When you consider the sacredness of the marriage institution as God gave it to Adam and Eve in the garden of Eden, and you add the fact that all throughout the Bible, this same level of intimacy between a man and his wife is compared to the relationship that God has with His people, it is hard to conclude that sexual intimacy during the Sabbath hours – particularly during the night-time of the Sabbath – is forbidden by Scripture.
There is nothing to suggest that there has ever been any injunction against it, and I personally have a hard time looking at Genesis 1:28 and coming to the conclusion that God told Adam and Eve to be fruitful, but didn’t explain exactly how to go about it until the first day of the next week.
In that vein, Christian couples should consider how special a gift it was that God gave to mankind, and engage in it in a way which reflects its precious and holy origins.
Preferring One Another
The Bible speaks extensively about sex and about the Sabbath, but never about the former being inappropriate during the latter. Now, if your options are choosing being sexual intimacy vs going to church during the morning hours of the Sabbath, I might have to question your priorities. But, as for the night time, there is no biblical prohibition.
Having said all that, please note that 1 Corinthians 7, Romans 12, and Ephesians 5 highlight a major principle that should govern this discussion:
Ephesians 5:21 KJV
(21) Submitting yourselves one to another in the fear of God.
1 Corinthians 7:3-4 KJV
(3) Let the husband render unto the wife due benevolence: and likewise also the wife unto the husband.
(4) The wife hath not power of her own body, but the husband: and likewise also the husband hath not power of his own body, but the wife.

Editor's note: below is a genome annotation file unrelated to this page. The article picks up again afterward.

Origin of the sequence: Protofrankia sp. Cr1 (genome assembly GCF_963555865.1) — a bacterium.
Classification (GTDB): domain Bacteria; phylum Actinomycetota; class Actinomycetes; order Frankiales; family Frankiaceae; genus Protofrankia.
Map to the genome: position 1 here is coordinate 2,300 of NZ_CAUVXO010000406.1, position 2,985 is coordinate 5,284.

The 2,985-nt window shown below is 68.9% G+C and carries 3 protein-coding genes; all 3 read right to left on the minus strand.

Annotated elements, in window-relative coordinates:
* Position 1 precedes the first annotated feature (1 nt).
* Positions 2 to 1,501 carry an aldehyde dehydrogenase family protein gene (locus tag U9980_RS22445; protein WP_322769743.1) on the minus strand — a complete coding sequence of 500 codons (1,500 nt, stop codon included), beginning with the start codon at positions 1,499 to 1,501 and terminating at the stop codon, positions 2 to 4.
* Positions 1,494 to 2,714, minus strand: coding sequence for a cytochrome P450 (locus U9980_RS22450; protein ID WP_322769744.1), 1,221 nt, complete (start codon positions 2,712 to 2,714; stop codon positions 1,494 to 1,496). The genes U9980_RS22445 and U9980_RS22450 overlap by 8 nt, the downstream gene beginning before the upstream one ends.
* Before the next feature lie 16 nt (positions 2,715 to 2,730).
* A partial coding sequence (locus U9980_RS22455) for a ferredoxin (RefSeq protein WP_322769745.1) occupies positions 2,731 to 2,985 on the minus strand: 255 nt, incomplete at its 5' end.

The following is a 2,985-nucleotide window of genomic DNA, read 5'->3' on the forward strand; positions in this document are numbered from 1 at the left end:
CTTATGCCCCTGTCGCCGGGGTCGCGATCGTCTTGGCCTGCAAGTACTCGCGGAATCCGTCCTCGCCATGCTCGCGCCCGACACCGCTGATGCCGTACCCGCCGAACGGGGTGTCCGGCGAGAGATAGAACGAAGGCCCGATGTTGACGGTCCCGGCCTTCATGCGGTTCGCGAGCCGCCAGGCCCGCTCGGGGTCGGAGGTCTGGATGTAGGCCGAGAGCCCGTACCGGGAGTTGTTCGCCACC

Romans 12:10 KJV
(10) Be kindly affectioned one to another with brotherly love; in honour preferring one another;
We are to give preference to the needs and desires of our spouses over ourselves. This works best, of course, when both spouses are honoring and preferring one another, so that no one is being taken advantage of. Forcibly persuading or attempting to guilt spouses into doing something that they feel is wrong or inappropriate is completely unChristlike.
If your spouse feels very strongly that sexual intimacy on the Sabbath is not in line with Biblical principles, then all attempts to convince her that she is wrong – whether using the Bible or not – would be wrong. And, you have to ask yourself just how effective it will be to bond with your spouse under those circumstances. This is equally true of a wife trying to convince a husband, lest anyone conclude that this is a one-sided issue.
If the sanctity of marriage were more universally appreciated, and the joy of the Sabbath were better understood, this issue might soon become far less of a contention among Christian couples.